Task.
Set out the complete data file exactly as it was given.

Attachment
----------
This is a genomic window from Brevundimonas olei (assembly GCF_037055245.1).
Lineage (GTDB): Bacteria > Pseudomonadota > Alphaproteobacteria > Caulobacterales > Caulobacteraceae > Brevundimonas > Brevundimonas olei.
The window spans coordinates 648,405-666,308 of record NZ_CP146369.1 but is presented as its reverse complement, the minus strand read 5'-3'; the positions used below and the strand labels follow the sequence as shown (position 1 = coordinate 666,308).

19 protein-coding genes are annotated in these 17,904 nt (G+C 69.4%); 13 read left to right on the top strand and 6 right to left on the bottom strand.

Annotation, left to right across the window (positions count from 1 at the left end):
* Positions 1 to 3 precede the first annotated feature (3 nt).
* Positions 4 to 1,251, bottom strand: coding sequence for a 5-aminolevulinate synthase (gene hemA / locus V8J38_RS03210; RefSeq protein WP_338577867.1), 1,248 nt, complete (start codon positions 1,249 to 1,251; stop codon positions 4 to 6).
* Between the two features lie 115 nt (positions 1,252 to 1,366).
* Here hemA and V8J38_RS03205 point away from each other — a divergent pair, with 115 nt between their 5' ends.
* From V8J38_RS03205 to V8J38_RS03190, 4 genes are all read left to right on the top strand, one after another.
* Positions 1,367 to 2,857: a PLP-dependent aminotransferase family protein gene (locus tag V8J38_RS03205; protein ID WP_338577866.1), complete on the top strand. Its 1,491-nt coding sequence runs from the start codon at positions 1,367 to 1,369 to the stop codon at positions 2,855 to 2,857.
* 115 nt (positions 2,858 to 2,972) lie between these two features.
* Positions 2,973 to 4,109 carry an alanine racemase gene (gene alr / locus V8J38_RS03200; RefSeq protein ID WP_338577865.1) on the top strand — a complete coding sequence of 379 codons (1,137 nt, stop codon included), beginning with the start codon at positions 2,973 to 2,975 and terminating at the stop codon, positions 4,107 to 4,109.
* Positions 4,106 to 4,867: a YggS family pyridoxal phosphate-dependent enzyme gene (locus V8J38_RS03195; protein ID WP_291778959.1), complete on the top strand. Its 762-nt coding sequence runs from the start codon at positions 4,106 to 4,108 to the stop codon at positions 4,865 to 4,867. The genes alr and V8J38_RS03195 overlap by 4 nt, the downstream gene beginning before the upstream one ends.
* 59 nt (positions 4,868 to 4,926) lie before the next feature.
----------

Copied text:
This is a genomic window from Brevundimonas olei (assembly GCF_037055245.1).
Lineage (GTDB): Bacteria > Pseudomonadota > Alphaproteobacteria > Caulobacterales > Caulobacteraceae > Brevundimonas > Brevundimonas olei.
The window spans coordinates 648,405-666,308 of record NZ_CP146369.1 but is presented as its reverse complement, the minus strand read 5'-3'; the positions used below and the strand labels follow the sequence as shown (position 1 = coordinate 666,308).

19 protein-coding genes are annotated in these 17,904 nt (G+C 69.4%); 13 read left to right on the top strand and 6 right to left on the bottom strand.

Annotation, left to right across the window (positions count from 1 at the left end):
* Positions 1 to 3 precede the first annotated feature (3 nt).
* Positions 4 to 1,251, bottom strand: coding sequence for a 5-aminolevulinate synthase (gene hemA / locus V8J38_RS03210; RefSeq protein WP_338577867.1), 1,248 nt, complete (start codon positions 1,249 to 1,251; stop codon positions 4 to 6).
* Between the two features lie 115 nt (positions 1,252 to 1,366).
* Here hemA and V8J38_RS03205 point away from each other — a divergent pair, with 115 nt between their 5' ends.
* From V8J38_RS03205 to V8J38_RS03190, 4 genes are all read left to right on the top strand, one after another.
* Positions 1,367 to 2,857: a PLP-dependent aminotransferase family protein gene (locus tag V8J38_RS03205; protein ID WP_338577866.1), complete on the top strand. Its 1,491-nt coding sequence runs from the start codon at positions 1,367 to 1,369 to the stop codon at positions 2,855 to 2,857.
* 115 nt (positions 2,858 to 2,972) lie between these two features.
* Positions 2,973 to 4,109 carry an alanine racemase gene (gene alr / locus V8J38_RS03200; RefSeq protein ID WP_338577865.1) on the top strand — a complete coding sequence of 379 codons (1,137 nt, stop codon included), beginning with the start codon at positions 2,973 to 2,975 and terminating at the stop codon, positions 4,107 to 4,109.
* Positions 4,106 to 4,867: a YggS family pyridoxal phosphate-dependent enzyme gene (locus V8J38_RS03195; protein ID WP_291778959.1), complete on the top strand. Its 762-nt coding sequence runs from the start codon at positions 4,106 to 4,108 to the stop codon at positions 4,865 to 4,867. The genes alr and V8J38_RS03195 overlap by 4 nt, the downstream gene beginning before the upstream one ends.
* 59 nt (positions 4,868 to 4,926) lie before the next feature.